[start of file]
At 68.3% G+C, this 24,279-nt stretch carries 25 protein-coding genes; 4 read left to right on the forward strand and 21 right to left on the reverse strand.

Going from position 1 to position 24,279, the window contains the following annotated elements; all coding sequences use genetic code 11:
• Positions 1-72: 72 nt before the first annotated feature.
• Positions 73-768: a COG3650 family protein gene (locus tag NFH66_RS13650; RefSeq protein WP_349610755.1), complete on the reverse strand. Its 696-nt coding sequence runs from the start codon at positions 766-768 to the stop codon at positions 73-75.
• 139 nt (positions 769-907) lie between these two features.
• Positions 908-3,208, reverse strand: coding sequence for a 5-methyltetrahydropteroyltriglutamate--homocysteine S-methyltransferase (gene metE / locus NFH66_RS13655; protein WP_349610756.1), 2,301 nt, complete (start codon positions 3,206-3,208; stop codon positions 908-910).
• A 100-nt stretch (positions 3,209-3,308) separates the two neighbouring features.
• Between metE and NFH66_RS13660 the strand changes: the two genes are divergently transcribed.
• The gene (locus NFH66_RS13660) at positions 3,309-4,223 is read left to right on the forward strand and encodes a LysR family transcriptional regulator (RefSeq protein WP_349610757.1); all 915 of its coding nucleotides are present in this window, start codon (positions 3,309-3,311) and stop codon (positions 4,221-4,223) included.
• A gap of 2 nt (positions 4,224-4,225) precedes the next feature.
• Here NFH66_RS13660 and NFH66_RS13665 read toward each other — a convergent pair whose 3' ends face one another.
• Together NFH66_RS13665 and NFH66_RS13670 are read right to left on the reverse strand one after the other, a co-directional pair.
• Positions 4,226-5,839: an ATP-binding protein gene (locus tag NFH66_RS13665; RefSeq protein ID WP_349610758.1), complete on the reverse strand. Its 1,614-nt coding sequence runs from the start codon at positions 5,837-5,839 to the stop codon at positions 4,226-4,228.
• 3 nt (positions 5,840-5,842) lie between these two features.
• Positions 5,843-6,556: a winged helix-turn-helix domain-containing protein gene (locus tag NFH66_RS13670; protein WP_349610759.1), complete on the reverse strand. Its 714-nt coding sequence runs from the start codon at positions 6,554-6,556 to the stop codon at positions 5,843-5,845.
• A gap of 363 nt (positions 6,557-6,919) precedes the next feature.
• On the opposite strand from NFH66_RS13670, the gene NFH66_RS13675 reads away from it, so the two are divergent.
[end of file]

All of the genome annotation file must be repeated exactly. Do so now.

At 68.3% G+C, this 24,279-nt stretch carries 25 protein-coding genes; 4 read left to right on the forward strand and 21 right to left on the reverse strand.

Going from position 1 to position 24,279, the window contains the following annotated elements; all coding sequences use genetic code 11:
• Positions 1-72: 72 nt before the first annotated feature.
• Positions 73-768: a COG3650 family protein gene (locus tag NFH66_RS13650; RefSeq protein WP_349610755.1), complete on the reverse strand. Its 696-nt coding sequence runs from the start codon at positions 766-768 to the stop codon at positions 73-75.
• 139 nt (positions 769-907) lie between these two features.
• Positions 908-3,208, reverse strand: coding sequence for a 5-methyltetrahydropteroyltriglutamate--homocysteine S-methyltransferase (gene metE / locus NFH66_RS13655; protein WP_349610756.1), 2,301 nt, complete (start codon positions 3,206-3,208; stop codon positions 908-910).
• A 100-nt stretch (positions 3,209-3,308) separates the two neighbouring features.
• Between metE and NFH66_RS13660 the strand changes: the two genes are divergently transcribed.
• The gene (locus NFH66_RS13660) at positions 3,309-4,223 is read left to right on the forward strand and encodes a LysR family transcriptional regulator (RefSeq protein WP_349610757.1); all 915 of its coding nucleotides are present in this window, start codon (positions 3,309-3,311) and stop codon (positions 4,221-4,223) included.
• A gap of 2 nt (positions 4,224-4,225) precedes the next feature.
• Here NFH66_RS13660 and NFH66_RS13665 read toward each other — a convergent pair whose 3' ends face one another.
• Together NFH66_RS13665 and NFH66_RS13670 are read right to left on the reverse strand one after the other, a co-directional pair.
• Positions 4,226-5,839: an ATP-binding protein gene (locus tag NFH66_RS13665; RefSeq protein ID WP_349610758.1), complete on the reverse strand. Its 1,614-nt coding sequence runs from the start codon at positions 5,837-5,839 to the stop codon at positions 4,226-4,228.
• 3 nt (positions 5,840-5,842) lie between these two features.
• Positions 5,843-6,556: a winged helix-turn-helix domain-containing protein gene (locus tag NFH66_RS13670; protein WP_349610759.1), complete on the reverse strand. Its 714-nt coding sequence runs from the start codon at positions 6,554-6,556 to the stop codon at positions 5,843-5,845.
• A gap of 363 nt (positions 6,557-6,919) precedes the next feature.
• On the opposite strand from NFH66_RS13670, the gene NFH66_RS13675 reads away from it, so the two are divergent.